Bob Dylan rarely gives interviews, but when he does you know it’s going to be full of gold.
Speaking to The New York Times this week, he discusses everything from coronavirus and his own mortality to why he compares himself to Anne Frank and Indiana Jones in his latest music.
“I think it’s a forerunner of something else to come,” the 79-year-old troubadour says about the COVID-19 pandemic. Asked if he saw the virus in “biblical” terms, Dylan rebuked: “It’s an invasion for sure, and it’s widespread, but biblical? You mean like some kind of warning sign for people to repent of their wrongdoings? That would imply that the world is in line for some sort of divine punishment.”
Earlier this year, Dylan announced his latest album Rough and Rowdy Ways. Somewhat unbelievably, it’s his 39th album, the its latest single — ‘I Contain Multitudes’ — is surprisingly autobiographical for such a private musician.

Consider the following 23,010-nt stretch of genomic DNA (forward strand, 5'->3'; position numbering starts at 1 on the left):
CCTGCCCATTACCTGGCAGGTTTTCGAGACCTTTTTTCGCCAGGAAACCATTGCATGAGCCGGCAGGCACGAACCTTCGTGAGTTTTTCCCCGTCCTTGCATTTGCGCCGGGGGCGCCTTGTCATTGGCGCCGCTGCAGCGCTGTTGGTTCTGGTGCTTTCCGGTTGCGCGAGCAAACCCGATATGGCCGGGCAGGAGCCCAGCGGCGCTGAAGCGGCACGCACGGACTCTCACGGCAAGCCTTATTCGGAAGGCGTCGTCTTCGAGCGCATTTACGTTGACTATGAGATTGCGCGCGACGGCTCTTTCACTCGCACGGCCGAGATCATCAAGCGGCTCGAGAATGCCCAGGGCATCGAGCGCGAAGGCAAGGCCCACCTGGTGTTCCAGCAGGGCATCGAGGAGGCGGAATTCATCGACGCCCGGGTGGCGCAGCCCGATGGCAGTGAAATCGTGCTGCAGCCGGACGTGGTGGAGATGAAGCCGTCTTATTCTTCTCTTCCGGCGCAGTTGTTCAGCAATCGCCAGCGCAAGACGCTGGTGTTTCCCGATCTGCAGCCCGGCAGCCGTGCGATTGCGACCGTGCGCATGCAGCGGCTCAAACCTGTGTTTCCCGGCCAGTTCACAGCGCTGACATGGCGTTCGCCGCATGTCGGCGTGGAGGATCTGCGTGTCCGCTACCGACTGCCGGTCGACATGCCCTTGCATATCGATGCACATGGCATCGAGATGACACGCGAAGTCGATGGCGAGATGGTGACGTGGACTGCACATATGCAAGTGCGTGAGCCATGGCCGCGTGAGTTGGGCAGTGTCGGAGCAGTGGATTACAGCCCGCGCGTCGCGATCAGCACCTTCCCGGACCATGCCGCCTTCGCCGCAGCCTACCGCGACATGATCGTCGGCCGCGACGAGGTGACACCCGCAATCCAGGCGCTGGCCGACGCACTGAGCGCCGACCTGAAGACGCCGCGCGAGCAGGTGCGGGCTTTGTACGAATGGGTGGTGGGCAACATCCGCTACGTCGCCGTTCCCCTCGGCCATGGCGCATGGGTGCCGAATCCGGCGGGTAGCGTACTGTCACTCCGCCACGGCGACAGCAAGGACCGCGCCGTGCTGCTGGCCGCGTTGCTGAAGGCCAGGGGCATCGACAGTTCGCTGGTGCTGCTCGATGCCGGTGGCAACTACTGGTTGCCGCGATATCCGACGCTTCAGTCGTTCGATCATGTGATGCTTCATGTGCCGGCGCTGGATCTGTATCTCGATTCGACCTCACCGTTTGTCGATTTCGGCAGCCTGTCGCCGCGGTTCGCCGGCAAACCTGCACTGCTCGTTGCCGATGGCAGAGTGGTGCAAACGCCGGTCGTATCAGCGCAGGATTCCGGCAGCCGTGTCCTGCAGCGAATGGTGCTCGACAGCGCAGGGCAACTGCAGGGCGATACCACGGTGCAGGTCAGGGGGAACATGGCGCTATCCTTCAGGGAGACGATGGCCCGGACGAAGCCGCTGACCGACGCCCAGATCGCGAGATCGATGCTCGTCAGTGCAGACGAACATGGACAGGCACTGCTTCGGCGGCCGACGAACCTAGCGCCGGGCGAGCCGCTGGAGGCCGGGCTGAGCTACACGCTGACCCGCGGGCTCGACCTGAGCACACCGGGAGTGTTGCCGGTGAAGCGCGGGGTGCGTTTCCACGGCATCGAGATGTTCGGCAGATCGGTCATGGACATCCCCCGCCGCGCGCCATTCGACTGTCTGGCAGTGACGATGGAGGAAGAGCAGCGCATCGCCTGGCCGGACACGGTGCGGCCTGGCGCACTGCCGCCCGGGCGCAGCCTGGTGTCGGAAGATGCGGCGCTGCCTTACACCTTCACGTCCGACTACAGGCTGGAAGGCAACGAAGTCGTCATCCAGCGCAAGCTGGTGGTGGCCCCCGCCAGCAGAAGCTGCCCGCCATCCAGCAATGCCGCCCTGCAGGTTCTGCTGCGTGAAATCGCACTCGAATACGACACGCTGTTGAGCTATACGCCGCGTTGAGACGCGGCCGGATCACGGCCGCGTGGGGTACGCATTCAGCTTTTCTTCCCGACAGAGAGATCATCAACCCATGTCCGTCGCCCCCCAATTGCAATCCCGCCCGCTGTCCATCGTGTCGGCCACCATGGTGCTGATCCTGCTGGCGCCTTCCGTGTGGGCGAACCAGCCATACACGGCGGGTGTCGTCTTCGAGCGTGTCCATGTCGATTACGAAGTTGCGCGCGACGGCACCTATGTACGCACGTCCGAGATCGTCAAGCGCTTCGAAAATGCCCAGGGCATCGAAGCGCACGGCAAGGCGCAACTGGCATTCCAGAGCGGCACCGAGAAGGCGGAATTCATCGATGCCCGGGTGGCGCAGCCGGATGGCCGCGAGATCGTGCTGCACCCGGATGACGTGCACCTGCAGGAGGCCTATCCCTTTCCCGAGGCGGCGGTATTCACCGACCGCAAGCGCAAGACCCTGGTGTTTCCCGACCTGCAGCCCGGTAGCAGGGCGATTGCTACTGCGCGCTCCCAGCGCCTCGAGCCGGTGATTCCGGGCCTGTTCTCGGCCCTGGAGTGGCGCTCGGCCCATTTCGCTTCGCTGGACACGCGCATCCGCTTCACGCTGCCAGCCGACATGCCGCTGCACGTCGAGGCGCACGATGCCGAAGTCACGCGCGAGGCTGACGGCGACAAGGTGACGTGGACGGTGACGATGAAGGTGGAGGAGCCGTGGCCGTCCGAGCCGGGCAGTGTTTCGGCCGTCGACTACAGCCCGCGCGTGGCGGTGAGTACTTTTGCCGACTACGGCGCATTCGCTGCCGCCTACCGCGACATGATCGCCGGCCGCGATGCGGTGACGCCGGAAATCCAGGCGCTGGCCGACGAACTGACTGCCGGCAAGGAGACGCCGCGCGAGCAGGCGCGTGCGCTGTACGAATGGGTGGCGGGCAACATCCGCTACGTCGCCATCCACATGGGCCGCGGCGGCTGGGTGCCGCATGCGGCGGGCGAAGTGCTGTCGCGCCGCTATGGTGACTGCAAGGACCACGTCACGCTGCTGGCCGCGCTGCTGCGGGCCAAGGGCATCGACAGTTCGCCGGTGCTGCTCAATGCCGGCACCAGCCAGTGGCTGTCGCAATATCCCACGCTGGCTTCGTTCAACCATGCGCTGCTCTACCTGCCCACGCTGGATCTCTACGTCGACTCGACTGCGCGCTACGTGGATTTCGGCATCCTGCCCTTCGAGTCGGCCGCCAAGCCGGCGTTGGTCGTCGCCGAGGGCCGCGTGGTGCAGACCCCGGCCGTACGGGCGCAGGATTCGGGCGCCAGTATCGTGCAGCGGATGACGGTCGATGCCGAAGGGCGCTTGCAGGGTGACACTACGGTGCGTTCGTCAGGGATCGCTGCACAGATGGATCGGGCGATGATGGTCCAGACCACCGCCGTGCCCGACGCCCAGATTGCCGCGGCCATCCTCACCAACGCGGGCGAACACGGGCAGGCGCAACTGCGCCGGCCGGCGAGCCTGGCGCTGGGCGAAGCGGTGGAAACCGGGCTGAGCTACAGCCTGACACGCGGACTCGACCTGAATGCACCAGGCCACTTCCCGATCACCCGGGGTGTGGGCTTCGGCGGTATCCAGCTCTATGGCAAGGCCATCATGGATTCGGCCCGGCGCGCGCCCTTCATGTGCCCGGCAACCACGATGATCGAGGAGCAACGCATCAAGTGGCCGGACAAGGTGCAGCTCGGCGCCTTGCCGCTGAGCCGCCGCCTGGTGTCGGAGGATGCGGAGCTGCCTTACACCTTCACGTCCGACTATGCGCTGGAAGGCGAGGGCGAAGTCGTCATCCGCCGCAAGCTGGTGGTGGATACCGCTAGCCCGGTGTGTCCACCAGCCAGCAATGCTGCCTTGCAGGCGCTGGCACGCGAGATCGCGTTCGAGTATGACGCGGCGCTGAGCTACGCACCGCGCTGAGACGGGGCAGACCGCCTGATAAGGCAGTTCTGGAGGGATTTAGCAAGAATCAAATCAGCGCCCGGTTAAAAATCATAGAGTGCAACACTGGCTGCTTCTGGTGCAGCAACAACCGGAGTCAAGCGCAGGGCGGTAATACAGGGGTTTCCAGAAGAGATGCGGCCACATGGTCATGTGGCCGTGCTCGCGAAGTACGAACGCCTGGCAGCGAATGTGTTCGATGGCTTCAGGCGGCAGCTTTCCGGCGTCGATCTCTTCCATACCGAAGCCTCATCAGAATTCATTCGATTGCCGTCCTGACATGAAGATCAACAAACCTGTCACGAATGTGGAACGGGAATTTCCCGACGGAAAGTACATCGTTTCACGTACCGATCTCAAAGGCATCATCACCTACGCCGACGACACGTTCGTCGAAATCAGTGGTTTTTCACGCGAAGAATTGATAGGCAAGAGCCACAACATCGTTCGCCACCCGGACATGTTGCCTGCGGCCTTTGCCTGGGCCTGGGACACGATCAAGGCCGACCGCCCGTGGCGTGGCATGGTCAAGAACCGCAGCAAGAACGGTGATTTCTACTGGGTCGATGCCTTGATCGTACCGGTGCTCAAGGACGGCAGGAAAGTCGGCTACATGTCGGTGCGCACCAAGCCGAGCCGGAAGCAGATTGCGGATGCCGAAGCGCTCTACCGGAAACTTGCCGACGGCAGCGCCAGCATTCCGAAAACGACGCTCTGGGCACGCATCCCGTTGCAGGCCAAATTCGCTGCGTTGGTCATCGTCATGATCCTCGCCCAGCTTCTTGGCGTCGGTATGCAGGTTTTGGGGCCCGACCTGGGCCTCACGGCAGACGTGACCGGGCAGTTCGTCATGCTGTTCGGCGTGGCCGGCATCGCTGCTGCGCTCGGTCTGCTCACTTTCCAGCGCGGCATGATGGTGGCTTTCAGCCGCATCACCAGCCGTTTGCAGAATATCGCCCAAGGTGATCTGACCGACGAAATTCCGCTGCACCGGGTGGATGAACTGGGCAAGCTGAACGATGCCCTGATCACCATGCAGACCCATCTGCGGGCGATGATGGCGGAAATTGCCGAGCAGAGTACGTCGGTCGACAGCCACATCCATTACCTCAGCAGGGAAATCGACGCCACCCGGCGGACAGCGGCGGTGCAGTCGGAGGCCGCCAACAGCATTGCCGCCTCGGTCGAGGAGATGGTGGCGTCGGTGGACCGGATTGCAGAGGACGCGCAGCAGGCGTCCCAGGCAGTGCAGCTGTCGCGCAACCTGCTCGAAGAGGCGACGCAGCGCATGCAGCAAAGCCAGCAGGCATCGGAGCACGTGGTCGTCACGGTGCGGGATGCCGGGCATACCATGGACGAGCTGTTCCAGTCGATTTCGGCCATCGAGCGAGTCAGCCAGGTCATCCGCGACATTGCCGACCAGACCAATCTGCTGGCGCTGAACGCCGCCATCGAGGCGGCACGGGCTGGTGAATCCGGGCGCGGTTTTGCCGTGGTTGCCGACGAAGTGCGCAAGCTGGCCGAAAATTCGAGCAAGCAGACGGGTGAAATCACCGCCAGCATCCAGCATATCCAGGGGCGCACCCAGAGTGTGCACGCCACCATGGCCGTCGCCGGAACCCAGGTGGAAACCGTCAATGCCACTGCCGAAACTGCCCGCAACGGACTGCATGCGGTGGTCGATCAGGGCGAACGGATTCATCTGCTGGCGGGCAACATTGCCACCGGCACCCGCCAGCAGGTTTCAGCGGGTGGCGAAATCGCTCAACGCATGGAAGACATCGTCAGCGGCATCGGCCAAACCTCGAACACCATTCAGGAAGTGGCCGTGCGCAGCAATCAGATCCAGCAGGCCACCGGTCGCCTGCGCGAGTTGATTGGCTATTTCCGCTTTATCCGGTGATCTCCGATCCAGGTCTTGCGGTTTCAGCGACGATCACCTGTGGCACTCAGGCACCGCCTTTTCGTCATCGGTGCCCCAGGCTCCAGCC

Explaining the lyrics “I’m just like Anne Frank, like Indiana Jones / And them British bad boys, / The Rolling Stones“, Dylan says: “The names themselves are not solitary. It’s the combination of them that adds up to something more than their singular parts.
“To go too much into detail is irrelevant. The song is like a painting, you can’t see it all at once if you’re standing too close. The individual pieces are just part of a whole.”
Prior to ‘I Contain Multitudes’, Dylan shared the sprawling 17-minute single ‘Murder Most Foul‘. The song is scattered with references spanning the past 150 years of American song and political culture.
In our Deep-Dive Analysis of the song, we said: “This is a song of the Facebook and Instagram age, with the ever-elusive Dylan interweaving people, places, objects and artwork references to suggest he is a man of complexities and contradictions.”